A technology diffusion perspective of geographical information technology across Mozambican institutions

Research output: ThesisDoctoral Thesis


Over the last century, the human race has witness the technology revolution. This revolution is creating a new order in world, the era where information is one of the precious assets for nations and governments. In the coming decades, more is going to change in the technology field than the past century. Natural hazards, floods, tectonic activities, within others that in past many nations have fallen, today it can be predicted, monitored and controlled. Among the most extraordinary types of technologies, geographic information technologies (GIT) is gaining attention over decision makers and top managers of many sectors. These technologies can be described as all sort of computer systems used in processing georeferenced information. Over the years these systems were kept in shadow and ignored by organizations. Mozambique introduced these technologies after independence. Over the years these technologies have mature and expand to a wide range of sectors of activities. In our days, these systems are present in all most every Mozambican institution. The overall goal of this study we intend to contribute to a better understanding of the determinants behind the adoption of geographic information technologies in Mozambican institutions (public, private, NGO’s). To be able to cover the main goal, three studies have been developed. We started in chapter two with geographic information technologies literature and narrow to a specific case study (Mozambican context). In chapter three we analyze the determinants behind geographic information technologies at two stages of adoption (intention and adoption) applied for Mozambican institutions and a research model have been developed. In the third chapter, we propose a research model to understand the determinants behind the geographic information technologies at Post-adoption stage. The combination of innovative theories and frameworks that operates at organization level provides a solid foundation of our study. Two research models have been developed and proposed. The first research model is characterized with seven variables seeking to explain the drivers behind the adoption of geographic information technologies at intention and adoption stages. The variables declared were technology competence, security, financial concerns, competitive pressure, government policies, donor pressure, and intention to adopt. The variables donor pressure and government policies played a key role in motivating organizations to adopt new technologies. In the second research model we declared 10 variables seeking to understand what takes organizations to keep using and increase the level of use of geographic information technologies at post-adoption stage. The variables were relative advantage, compatibility, complexity, organization size, geographic scope, expansion opportunities, coercive pressure, normative pressure, mimetic pressure and GIT use. This work provides several contributions for research, practice, advancement of knowledge, for experts in the field of these technologies, society and institutions. In first paper, the results showed that the main drivers of GIT use by organizations are compatibility, competitive pressure, complexity, donor pressure, government policy, intention to adopt, innovation, relative advantage, security, and technology competence, with compatibility and technology competence being the mains ones. In second paper, technology competence, security, competitive pressure, are important drivers to explain the intention to adopt GIT. Financial concerns, government policies, donor pressure, and intention to adopt are important drivers to explain adoption of GIT. The donor pressure is the only driver that is statistically significant in both intention and adoption of GIT. In the third paper, the variables compatibility, geographical scope, expansion opportunities, and normative pressure contribute to explain the GIT use. The relative advantage, complexity, coercive pressure and mimetic pressure contribute to explain the intention to increase the GIT level of use. The model explains 59.2% of variation in GIT use and 57.0% of variation in intention to increase the GIT level, revealing substantial power of explanation for the GIT post-adoption.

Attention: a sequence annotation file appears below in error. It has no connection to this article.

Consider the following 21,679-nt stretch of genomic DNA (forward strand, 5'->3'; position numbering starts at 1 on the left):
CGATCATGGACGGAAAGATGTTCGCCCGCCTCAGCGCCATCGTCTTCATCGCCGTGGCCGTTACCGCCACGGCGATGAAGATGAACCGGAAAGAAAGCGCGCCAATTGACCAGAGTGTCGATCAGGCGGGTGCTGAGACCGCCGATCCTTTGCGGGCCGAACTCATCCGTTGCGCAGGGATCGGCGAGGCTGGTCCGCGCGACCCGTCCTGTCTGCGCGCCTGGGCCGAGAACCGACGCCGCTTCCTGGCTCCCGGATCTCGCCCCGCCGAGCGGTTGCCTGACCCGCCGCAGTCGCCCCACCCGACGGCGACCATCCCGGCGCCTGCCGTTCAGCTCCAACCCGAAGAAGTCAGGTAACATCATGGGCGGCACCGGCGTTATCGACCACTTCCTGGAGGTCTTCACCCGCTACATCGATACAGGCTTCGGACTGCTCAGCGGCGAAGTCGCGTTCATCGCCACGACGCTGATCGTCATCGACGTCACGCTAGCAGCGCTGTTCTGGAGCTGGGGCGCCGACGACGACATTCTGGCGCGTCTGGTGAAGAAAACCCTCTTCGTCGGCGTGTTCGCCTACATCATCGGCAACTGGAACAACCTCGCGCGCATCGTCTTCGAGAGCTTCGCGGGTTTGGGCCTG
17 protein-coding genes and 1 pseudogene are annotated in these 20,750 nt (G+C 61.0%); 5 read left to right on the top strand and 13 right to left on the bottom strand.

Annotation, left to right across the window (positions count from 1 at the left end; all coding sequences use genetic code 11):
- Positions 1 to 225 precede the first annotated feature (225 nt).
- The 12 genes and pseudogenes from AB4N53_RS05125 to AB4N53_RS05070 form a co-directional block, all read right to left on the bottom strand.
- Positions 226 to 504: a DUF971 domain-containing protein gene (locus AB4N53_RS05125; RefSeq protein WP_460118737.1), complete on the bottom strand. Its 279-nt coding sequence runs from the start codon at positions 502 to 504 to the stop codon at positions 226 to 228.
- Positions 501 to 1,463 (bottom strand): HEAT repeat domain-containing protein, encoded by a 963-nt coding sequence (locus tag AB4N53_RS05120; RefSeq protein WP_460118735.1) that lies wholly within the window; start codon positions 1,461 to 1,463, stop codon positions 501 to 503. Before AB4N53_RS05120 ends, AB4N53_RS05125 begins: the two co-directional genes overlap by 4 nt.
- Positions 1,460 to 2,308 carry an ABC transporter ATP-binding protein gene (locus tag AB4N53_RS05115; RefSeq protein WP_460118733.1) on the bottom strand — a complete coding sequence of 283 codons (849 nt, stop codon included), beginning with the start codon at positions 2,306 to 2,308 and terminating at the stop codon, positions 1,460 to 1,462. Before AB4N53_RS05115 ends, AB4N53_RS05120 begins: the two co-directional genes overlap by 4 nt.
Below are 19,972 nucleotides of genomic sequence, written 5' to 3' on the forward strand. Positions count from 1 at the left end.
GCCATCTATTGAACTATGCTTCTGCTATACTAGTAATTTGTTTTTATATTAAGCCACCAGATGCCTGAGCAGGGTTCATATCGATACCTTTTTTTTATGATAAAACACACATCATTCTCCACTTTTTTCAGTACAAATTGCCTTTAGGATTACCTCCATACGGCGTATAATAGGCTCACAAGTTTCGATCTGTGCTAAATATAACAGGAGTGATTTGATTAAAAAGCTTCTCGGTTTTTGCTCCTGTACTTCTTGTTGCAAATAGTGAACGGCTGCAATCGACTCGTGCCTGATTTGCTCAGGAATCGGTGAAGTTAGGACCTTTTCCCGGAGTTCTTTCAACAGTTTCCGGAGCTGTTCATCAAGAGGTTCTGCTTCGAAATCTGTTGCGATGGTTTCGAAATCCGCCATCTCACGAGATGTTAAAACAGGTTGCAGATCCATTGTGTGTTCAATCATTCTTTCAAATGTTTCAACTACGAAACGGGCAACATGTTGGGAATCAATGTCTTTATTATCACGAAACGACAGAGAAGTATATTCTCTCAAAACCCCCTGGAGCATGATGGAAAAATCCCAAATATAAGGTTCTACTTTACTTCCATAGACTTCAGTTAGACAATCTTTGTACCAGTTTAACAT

Original languageEnglish
QualificationDoctor of Philosophy
Awarding Institution
  • NOVA Information Management School (NOVA IMS)
  • Painho, Marco, Supervisor
  • Oliveira, Tiago, Supervisor
Award date20 Jan 2019
Publication statusPublished - 22 Jan 2019


  • GIT
  • Intention
  • Adoption
  • Post-adoption
  • Institutions
  • Mozambique


Dive into the research topics of 'A technology diffusion perspective of geographical information technology across Mozambican institutions'. Together they form a unique fingerprint.

Cite this